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<eventitem date="2007-09-25" time="1:30 PM" room="DC 1302" title="Virtual Reality, Real Law: The regulation of Property in Vidoe Games">
<short>Susan Abramovitch</short>
This talk is run by the School of Computer Science
How should virtual property created in games, such as weapons used in
games like Mir 3 and real estate or clothing created or acquired in
games like Second Life, be treated in law. Although the videogaming
industry continues to multiply in value, virtual property created in
virtual worlds has not been formally recognized by any North American
court or legislature. A bridge has been taking shape from gaming's
virtual economies to real world economies, for example, through
unauthorized copying of designer clothes sold on Second Life for in-game
cash, or real court damages awarded against deletion of player-earned
swords in Mir 3. The trading of virtual property is important to a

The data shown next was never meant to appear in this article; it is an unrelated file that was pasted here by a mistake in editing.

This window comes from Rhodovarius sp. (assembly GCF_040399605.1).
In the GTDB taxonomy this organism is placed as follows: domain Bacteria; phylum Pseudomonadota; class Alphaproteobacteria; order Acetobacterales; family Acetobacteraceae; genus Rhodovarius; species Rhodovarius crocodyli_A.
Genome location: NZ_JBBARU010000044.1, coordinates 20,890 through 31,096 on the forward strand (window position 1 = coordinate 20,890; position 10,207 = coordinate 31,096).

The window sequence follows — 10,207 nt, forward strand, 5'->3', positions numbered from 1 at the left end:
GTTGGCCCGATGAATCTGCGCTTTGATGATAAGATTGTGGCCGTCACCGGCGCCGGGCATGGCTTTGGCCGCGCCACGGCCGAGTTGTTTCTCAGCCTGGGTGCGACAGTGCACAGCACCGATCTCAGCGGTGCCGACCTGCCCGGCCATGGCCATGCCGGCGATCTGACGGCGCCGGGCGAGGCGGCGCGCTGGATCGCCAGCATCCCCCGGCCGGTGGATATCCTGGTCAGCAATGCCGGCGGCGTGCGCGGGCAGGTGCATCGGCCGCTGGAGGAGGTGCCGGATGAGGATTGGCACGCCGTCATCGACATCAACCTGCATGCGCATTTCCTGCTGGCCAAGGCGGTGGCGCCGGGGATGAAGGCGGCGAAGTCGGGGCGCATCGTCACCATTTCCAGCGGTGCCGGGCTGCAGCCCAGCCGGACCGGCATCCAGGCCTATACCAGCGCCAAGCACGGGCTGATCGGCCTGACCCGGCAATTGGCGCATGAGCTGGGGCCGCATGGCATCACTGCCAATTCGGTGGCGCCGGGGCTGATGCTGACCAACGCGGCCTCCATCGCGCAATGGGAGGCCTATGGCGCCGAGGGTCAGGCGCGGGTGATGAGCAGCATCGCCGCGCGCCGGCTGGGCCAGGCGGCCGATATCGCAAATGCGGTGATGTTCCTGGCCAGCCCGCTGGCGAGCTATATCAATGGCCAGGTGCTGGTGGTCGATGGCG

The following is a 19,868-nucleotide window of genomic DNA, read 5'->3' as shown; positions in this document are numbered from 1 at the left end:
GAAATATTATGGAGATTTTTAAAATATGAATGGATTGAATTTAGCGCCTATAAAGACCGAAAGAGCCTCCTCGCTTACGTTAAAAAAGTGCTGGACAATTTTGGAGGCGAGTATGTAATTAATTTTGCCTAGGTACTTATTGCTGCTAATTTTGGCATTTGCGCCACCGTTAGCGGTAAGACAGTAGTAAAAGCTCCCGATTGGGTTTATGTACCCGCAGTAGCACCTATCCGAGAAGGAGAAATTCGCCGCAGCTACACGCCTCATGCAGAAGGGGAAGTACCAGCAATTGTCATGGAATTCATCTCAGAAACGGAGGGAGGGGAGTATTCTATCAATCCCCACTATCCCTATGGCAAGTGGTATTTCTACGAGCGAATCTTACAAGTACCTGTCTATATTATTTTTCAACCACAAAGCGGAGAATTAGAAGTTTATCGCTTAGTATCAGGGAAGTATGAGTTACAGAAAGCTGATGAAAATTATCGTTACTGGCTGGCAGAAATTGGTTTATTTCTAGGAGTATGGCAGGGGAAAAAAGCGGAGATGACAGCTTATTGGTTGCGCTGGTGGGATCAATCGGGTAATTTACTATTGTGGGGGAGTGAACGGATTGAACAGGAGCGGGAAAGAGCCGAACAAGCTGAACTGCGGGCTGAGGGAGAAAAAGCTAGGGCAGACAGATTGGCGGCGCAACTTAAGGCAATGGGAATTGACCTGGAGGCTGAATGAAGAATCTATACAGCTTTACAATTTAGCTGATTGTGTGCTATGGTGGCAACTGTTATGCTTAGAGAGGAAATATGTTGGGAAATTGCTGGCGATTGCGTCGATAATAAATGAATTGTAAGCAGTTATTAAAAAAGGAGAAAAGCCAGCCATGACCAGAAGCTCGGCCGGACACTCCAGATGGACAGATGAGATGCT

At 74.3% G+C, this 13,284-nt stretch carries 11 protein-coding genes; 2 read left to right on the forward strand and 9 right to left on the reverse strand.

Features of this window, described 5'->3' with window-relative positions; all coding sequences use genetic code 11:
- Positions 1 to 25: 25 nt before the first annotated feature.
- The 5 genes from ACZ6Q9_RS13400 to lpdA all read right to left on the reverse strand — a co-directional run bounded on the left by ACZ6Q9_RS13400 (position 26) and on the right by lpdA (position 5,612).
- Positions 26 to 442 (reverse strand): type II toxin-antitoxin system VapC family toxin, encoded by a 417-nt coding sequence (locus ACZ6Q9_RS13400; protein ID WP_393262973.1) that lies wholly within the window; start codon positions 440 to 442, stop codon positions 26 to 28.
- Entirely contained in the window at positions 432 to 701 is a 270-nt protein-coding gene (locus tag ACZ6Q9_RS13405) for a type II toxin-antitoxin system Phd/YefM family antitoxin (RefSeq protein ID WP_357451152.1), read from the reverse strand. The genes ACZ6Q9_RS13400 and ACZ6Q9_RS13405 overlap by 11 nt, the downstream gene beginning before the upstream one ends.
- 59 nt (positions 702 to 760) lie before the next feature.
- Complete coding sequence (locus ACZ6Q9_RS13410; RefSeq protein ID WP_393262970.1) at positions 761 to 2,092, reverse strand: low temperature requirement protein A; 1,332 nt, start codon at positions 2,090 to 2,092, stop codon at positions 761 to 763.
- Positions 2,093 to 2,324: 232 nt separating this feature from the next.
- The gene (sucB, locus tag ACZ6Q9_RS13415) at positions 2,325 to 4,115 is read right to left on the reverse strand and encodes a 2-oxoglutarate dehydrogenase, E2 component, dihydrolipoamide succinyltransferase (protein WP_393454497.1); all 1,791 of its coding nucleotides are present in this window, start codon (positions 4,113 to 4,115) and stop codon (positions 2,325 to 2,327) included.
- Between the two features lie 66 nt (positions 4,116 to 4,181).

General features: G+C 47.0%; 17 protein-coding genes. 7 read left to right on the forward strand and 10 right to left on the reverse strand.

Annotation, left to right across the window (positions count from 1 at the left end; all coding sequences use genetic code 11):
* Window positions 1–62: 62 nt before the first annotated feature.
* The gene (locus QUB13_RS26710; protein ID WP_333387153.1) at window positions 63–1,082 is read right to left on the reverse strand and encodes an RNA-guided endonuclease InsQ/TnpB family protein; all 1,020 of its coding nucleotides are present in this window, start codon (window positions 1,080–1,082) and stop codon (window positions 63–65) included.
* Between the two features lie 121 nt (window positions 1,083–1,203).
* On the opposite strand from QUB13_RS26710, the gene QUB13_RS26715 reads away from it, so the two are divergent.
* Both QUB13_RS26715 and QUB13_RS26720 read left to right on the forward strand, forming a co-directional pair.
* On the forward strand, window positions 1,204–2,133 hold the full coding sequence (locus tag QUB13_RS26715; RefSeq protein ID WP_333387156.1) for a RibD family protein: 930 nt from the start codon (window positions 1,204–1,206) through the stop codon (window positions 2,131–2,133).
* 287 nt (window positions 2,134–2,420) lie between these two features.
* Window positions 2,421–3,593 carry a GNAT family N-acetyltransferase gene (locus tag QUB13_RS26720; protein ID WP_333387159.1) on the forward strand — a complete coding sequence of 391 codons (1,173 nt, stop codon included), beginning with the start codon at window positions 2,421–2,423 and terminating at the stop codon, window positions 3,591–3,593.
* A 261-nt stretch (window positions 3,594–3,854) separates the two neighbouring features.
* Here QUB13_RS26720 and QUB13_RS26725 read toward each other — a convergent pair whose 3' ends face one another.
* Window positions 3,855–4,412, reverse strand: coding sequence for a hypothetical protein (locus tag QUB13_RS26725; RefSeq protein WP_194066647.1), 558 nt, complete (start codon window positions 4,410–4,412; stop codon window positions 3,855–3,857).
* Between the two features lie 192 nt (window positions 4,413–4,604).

large number of people and property rights in virtual property are
currently being recognized by some foreign legal bodies.
Susan Abramovitch will explain the legal considerations in determining
how virtual property can or should be governed, and ways it can be
legally similar to tangible property. Virtual property can carry both
physical and intellectual property rights. Typically video game
developers retain these rights via online agreements, but Ms.
Abramovitch questions whether these rights are ultimately enforceable
and will describe policy issues that may impact law makers in deciding
how to treat virtual property under such agreements.
<eventitem date="2007-10-2" time="4:30 PM" room="TBA" title="Putting the fun into Functional Languages and Useful Programming with OCaml/F#">
<short>Brennan Taylor</short>